Ballad of The Black Hound Of Depression

Along life’s bumpy dirt-covered road there’s an animal you ought to know well, he’s wrought with terror, and born from thunder, during the howling winds of hell. His eyes have a ruby red glow, his coat is slick and fine. He’s called the black hound of depression, or so some people say, and no amount of medication can scare the black hound away. It would mean your demise, so please people be wise, do not allow the black hound inside your mind. On some windy night you’ll awake with a fright and onto the city bridge you’ll find.
Leaping to your death, you think, is the only escape to keep the hell-hound at bay. Downward you’ll plunge into the great abyss, giving the water below a sapphire kiss.
Your mind’s videotape spins it’s last reel, the final frame will show the black dog, still nipping at your heels. ~ Poet Stoker



Beck’s Last Beer


The gawking crowd watched on in amazement that day as another drowned body was taken away,
In a failed attempt to skip from ship to shore he’d lost his footing and was seen no more,
Mr. Beck he was a good old man but too many times he’d had drinks in his hand,
A Ten Penny beer in his back pocket was clear, and his body was dressed in white turtle neck gear,
Beck’s bloated body was all that remained of his beautiful soul that night in the rain,
Macabrely they paddled in their little row boat until nearing Becks’ body which was close by and afloat,
Beck’s death grip was pried loose from the slimy-green-spiles, as his two grown sons, Kenny And Neil, stood silently weeping a while,
What a way to say goodbye to your dad, god bless their souls, Father raised out of the harbor by hook and by pole. ~ Poet Stoker

*Dedicated to the late Clarence Beck, RIP.

Written By @cagestokerblog

Winter in Nova Scotia


It’s funny sometimes, how one thought can lead to another, and before you know it, you have an entire novella, nearly. When September came to my small Canadian town it brought with it feelings of melancholy, and fear. I was an only child, a mere boy of ten, yet I could not help noticing that the sweet-breezes which once whipped across my sweaty-brow in mid summer were now beginning to feel cold against my young skin. It made the little white hairs on my youthful arms involuntarily stand at attention. I hated that. Yes, my favorite season, summer, was losing the battle to keep us tucked away in it’s velvety comfort zone of warm weather. Slowly the kaleidoscope of colors in nature’s pallet, specifically the beautiful green surroundings, began to fade and die—transitioning into a manure-colored brown. For some of us, along With the arrival of Autumn, there suddenly came forth a depression like no other.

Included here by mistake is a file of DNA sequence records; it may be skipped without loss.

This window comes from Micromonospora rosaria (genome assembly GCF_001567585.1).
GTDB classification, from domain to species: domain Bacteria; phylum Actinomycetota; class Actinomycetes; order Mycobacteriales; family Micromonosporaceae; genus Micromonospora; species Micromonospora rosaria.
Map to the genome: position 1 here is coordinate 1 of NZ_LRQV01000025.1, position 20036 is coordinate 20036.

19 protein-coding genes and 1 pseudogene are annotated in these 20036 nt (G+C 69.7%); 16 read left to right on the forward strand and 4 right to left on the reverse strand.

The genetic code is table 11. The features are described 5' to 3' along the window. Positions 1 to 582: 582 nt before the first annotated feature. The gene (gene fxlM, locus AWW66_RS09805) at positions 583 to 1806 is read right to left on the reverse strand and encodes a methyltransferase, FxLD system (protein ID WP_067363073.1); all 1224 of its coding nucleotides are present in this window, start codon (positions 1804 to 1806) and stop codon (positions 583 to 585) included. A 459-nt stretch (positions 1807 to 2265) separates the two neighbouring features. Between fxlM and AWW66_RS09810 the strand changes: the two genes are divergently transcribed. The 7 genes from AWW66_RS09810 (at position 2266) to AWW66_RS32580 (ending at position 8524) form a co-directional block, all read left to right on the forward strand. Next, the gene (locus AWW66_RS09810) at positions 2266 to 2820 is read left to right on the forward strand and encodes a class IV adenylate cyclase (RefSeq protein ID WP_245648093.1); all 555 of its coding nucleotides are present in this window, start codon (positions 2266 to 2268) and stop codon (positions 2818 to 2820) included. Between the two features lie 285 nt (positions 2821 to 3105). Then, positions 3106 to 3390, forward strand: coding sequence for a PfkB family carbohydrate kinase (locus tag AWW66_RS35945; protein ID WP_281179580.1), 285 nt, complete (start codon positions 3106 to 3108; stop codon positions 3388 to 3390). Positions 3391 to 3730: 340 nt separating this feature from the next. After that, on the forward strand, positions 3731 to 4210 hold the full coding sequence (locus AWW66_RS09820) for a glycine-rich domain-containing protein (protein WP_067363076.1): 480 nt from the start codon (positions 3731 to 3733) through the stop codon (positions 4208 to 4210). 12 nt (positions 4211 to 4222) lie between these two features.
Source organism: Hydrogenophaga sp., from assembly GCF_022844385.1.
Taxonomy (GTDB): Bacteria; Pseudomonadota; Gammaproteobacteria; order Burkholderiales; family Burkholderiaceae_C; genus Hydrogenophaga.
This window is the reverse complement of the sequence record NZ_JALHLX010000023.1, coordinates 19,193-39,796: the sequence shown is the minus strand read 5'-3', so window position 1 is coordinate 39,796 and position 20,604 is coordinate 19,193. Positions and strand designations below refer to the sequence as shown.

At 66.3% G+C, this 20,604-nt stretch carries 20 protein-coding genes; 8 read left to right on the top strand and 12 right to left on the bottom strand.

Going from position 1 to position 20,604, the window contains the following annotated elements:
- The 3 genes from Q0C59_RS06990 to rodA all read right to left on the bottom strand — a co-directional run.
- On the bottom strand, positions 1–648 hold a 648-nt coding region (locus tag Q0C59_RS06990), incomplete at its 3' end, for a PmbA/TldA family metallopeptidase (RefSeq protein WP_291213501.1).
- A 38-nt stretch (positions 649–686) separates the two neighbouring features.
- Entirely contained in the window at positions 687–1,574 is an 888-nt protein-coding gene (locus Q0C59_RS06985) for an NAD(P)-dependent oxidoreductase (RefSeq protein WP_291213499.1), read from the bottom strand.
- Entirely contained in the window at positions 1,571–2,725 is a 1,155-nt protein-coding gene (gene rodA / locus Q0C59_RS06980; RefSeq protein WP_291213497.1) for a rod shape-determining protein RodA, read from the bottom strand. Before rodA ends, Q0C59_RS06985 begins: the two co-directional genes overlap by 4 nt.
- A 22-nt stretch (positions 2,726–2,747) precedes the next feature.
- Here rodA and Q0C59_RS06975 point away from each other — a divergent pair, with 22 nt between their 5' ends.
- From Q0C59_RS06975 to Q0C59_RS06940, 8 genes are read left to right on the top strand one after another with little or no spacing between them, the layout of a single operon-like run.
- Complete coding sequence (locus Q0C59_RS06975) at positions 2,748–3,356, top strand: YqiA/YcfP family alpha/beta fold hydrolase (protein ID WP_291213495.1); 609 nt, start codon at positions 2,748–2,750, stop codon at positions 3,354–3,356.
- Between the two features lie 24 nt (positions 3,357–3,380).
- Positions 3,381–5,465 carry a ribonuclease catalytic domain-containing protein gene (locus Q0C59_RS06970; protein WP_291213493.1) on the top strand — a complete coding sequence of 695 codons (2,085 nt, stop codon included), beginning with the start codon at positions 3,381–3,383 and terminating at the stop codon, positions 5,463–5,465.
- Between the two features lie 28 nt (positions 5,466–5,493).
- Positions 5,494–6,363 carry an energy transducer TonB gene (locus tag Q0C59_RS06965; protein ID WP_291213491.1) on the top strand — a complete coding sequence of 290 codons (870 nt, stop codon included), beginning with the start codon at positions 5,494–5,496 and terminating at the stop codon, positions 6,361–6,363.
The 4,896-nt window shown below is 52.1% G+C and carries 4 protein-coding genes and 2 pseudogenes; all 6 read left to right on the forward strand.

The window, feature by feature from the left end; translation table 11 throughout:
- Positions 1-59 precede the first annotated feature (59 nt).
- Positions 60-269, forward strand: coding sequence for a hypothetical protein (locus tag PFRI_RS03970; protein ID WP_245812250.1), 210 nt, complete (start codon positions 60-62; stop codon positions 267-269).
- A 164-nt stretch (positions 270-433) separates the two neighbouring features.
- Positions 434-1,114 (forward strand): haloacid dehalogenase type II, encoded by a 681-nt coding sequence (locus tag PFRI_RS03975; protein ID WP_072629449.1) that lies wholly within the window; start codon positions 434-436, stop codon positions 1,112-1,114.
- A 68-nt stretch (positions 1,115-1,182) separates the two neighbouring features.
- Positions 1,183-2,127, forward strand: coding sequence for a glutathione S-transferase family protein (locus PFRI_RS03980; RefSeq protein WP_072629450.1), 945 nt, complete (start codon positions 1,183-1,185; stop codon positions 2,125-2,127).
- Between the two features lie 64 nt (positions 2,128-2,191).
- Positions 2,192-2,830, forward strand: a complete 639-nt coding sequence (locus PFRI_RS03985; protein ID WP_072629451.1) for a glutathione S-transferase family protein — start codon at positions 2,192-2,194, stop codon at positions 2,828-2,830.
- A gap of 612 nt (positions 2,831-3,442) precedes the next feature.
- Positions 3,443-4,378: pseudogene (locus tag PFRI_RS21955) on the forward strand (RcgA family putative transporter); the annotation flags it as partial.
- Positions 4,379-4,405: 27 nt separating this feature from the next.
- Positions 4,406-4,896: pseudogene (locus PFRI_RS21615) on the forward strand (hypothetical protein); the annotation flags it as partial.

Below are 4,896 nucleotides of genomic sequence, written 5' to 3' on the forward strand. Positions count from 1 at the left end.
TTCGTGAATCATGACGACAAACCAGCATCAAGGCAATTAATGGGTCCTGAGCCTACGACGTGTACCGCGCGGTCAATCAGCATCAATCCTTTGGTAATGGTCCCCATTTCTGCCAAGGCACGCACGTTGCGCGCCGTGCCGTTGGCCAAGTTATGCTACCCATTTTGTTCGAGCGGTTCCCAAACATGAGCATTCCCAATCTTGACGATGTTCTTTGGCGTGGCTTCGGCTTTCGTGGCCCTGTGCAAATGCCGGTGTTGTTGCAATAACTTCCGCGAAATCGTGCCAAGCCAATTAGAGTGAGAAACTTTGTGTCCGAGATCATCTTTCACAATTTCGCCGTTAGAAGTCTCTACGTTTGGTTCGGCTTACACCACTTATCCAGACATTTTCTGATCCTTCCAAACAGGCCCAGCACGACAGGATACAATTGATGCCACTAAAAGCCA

Just thinking of it filled our minds and bodies with internal-goosebumps, and crying spells for no obvious reason. Perhaps brought forth by frozen memories of winters past. Our sleep too, began to get restless and our hearts sank low as we gazed out of our front window at breakfast and saw the first sign of morning frost on our once carefully manicured lawn. A warning sign that, in a few short days, we’d be reluctantly returning to that awful dreaded place called school. And that depressing thought was followed by another reminder about the months ahead, that there would soon be another dreaded word, called snow. Snow gives me a case of the “heeby-jeebys. Those big ‘ol dark clouds coming over the horizon—resemble a pack of hungry wolves. This thought caused me to remember one of my grandfather’s god awful phrases “The Dead Of Winter.” It seemed to me, in my young mind, that summer should also have a phrase such as that, seeing as Summer is “dead in the water” most seasons. It’s my favorite time of the year but it’s over before it begins—at least it seemed that way to me, at ten.
Summer is short by design and winter is hellish long. Winter is a season which seems to have all the powers of Hell at it’s command—except for the heat.
Wintertime also meant bed-time came much too early. And with the help of the grandfather clock in the kitchen, winter turned day into night even before we’d had our supper. Darkness was upon us. And if a blizzard came, and it was bad enough, it could lay to waste everything in it’s path. Ten feet tall snow drifts made streets impassable. Once, a particular snow storm, named “White Juan” turned my entire city into a war zone. It was surreal. It was like we humans were suddenly forced to play movie roles, starring in some primitive and Darwinian spectacle where everyone had to fight for survival. There was no electric, so therefore there was no heat nor any hot water. No lights, no TV, It was like death. I hate winter.

~ Poet Stoker